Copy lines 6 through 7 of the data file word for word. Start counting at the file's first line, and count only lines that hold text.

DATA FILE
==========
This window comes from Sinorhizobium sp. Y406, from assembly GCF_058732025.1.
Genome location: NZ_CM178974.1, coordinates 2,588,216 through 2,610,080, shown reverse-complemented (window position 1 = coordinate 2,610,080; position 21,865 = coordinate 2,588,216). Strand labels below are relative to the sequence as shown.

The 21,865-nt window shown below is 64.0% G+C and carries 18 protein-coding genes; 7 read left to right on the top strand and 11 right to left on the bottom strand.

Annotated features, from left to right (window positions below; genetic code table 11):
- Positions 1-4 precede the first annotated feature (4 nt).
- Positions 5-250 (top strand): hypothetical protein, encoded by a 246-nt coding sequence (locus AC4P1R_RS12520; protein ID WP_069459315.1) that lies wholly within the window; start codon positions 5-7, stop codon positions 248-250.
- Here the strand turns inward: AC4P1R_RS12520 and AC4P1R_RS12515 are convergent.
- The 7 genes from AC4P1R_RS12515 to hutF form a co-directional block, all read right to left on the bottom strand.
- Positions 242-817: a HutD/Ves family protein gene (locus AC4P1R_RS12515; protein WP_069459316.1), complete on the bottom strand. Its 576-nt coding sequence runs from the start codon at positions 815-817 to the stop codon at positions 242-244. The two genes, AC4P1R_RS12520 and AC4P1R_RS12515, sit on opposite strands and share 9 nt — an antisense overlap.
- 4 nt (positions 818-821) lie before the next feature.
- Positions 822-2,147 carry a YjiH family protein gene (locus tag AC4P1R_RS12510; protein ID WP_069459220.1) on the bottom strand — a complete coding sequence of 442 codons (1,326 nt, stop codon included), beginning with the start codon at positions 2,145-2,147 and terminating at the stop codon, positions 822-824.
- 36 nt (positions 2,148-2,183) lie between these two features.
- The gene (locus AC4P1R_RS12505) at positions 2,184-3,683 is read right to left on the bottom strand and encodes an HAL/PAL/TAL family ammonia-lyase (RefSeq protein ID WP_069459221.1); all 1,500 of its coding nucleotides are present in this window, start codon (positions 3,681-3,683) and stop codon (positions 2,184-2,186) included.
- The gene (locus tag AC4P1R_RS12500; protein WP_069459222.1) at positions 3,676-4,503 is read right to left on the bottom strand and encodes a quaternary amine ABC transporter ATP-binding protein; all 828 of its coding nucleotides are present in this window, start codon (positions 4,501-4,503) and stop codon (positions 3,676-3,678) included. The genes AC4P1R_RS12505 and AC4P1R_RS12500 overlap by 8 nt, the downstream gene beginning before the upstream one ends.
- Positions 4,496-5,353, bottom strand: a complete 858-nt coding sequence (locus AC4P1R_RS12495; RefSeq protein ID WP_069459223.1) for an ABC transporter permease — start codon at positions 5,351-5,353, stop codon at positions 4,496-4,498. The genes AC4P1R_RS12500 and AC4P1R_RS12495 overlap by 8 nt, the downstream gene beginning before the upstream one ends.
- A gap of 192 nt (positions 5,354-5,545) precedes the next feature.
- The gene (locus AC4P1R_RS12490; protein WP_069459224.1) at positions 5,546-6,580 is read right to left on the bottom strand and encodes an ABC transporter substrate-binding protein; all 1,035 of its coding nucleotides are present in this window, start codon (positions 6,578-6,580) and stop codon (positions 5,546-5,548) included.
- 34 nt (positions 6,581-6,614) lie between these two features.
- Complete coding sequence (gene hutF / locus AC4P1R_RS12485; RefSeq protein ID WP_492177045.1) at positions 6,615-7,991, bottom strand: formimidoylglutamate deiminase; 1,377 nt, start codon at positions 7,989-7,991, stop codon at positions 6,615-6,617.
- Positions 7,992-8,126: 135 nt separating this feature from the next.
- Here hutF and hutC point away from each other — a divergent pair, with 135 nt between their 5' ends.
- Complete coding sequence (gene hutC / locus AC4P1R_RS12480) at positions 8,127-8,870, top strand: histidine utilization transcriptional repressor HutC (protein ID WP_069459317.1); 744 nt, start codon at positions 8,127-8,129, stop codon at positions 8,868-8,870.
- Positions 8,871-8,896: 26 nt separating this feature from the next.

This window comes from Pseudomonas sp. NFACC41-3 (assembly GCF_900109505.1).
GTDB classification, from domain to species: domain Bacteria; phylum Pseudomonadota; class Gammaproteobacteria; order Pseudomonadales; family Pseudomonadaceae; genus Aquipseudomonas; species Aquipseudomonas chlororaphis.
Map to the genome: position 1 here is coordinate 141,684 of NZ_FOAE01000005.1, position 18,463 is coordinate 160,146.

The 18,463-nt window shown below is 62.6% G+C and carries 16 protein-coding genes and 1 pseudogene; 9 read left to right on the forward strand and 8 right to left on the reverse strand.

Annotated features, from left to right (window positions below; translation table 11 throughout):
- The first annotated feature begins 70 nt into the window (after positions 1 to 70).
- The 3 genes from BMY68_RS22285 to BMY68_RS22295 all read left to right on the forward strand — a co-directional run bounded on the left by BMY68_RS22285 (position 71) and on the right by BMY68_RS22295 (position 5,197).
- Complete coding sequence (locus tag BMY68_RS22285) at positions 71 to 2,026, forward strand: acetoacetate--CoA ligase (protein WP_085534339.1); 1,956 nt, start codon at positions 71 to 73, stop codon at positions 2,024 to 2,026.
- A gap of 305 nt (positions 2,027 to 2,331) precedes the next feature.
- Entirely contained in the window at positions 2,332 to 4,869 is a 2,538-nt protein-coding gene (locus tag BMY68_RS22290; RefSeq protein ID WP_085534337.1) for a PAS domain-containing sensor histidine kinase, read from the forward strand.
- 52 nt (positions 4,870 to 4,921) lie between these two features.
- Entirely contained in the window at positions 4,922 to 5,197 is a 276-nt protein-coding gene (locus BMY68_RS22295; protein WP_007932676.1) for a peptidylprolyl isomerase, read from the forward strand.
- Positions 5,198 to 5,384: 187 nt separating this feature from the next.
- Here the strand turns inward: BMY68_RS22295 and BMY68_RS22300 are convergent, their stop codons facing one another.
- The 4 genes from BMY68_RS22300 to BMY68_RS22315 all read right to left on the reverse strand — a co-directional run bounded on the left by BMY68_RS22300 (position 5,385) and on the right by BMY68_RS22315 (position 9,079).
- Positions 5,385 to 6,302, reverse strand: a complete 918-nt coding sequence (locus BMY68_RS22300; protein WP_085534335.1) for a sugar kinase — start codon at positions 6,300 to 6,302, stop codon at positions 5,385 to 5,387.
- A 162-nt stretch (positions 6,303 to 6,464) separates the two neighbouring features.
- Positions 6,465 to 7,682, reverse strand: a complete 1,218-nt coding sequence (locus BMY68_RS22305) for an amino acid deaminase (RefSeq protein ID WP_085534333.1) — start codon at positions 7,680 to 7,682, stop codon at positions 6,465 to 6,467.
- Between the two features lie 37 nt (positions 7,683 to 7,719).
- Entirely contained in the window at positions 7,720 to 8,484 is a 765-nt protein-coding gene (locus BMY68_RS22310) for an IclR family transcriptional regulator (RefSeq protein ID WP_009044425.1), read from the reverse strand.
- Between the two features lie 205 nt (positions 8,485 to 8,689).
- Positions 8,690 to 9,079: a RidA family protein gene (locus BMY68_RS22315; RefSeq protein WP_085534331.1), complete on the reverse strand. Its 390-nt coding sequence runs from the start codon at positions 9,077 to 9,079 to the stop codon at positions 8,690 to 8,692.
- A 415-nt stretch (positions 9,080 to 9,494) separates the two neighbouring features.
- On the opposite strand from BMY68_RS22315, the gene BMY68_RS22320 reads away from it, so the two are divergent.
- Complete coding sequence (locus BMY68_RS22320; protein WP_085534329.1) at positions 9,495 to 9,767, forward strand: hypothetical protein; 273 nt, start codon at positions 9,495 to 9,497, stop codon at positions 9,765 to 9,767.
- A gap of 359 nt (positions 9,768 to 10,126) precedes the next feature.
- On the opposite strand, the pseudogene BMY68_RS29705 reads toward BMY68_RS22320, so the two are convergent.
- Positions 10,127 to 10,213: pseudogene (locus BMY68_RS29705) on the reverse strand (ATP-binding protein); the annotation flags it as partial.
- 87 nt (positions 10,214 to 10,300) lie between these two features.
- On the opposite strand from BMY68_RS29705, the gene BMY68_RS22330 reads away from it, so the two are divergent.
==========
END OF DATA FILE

- Positions 5-250 (top strand): hypothetical protein, encoded by a 246-nt coding sequence (locus AC4P1R_RS12520; protein ID WP_069459315.1) that lies wholly within the window; start codon positions 5-7, stop codon positions 248-250.
- Here the strand turns inward: AC4P1R_RS12520 and AC4P1R_RS12515 are convergent.